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To evaluate nosocomial transmission of multidrug-resistant (MDR) tuberculosis (TB).
Outbreak investigation: review of infection control practices and skin test results of healthcare workers (HCWs); medical records of hospitalized TB patients and mycobacteriology reports; submission of specimens for restriction fragment length polymorphism (RFLP) typing; and an assessment of the air-handling system.
A teaching hospital in upstate New York.
Skin-test conversions occurred among 46 (6.6%) of 696 HCWs tested from August through October 1991. Rates were highest on two units (29% and 20%); HCWs primarily assigned to these units had a higher risk for conversion compared with HCWs tested following previous incidents of exposure to TB (relative risk [RR] = 53.4, 95% confidence interval [CI95] =6.9 to 411.1; and RR=37.4, CI95= 5.0 to 277.3, respectively). The likely source patient was the only TB patient hospitalized on both units during the probable exposure period. This patient appeared clinically infectious, was associated with a higher risk of conversion among HCWs providing direct care (RR = 2.37; CI95 = 1.05 to 5.34), and was a prison inmate with TB resistant to seven antituberculosis agents. The MDR-TB strain isolated from this patient also was isolated from other inmate and noninmate patients, and a prison correctional officer exposed in the hospital. Mycobacterium tuberculosis isolates from all of these patients had matching RFLP patterns. Infection control practices closely followed established guidelines; however, several rooms housing TB patients had marginal negative pressure with variable numbers of air changes per hour, and directional airflow was disrupted easily.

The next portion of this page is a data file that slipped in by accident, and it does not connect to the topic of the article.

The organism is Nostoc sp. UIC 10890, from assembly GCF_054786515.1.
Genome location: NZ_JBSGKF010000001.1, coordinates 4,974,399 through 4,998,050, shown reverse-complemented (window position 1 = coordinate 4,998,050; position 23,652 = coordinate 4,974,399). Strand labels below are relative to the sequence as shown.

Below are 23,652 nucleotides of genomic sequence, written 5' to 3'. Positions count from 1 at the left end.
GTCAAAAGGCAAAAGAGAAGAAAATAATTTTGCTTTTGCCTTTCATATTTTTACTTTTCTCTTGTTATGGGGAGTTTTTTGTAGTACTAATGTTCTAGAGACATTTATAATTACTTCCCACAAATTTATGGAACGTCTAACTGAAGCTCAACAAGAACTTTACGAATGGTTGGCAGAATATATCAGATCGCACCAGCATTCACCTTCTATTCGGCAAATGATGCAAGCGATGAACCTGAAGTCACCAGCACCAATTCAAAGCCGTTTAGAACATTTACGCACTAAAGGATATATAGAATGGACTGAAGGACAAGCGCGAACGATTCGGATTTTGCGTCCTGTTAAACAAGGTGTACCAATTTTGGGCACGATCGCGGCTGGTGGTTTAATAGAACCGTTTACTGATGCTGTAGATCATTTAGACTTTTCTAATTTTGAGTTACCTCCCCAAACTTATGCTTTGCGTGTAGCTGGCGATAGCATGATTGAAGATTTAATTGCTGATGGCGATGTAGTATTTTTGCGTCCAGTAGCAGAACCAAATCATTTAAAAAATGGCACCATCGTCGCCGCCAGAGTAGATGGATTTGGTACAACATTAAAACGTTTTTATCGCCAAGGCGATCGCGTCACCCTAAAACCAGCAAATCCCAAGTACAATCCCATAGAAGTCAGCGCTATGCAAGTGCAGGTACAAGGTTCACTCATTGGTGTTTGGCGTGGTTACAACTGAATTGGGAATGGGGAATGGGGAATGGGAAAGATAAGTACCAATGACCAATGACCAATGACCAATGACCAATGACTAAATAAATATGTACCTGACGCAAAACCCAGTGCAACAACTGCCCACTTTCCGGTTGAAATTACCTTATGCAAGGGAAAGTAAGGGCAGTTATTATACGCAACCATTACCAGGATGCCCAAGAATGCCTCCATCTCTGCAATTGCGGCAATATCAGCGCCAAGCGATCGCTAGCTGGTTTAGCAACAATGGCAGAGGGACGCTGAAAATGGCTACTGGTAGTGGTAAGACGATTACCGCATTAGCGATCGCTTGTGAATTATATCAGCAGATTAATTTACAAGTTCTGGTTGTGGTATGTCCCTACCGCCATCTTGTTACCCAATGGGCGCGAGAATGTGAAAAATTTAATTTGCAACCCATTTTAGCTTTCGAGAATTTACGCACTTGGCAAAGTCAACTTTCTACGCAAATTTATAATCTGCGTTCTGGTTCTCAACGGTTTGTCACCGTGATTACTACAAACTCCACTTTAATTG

These data strongly suggest nosocomial transmission of MDR-TB to HCWs, patients, and a prison correctional officer working in the hospital. Factors contributing to transmission apparently included prolonged infectiousness of the likely source patient and inadequate environmental controls. Continued urgent attention to TB infection control is needed.
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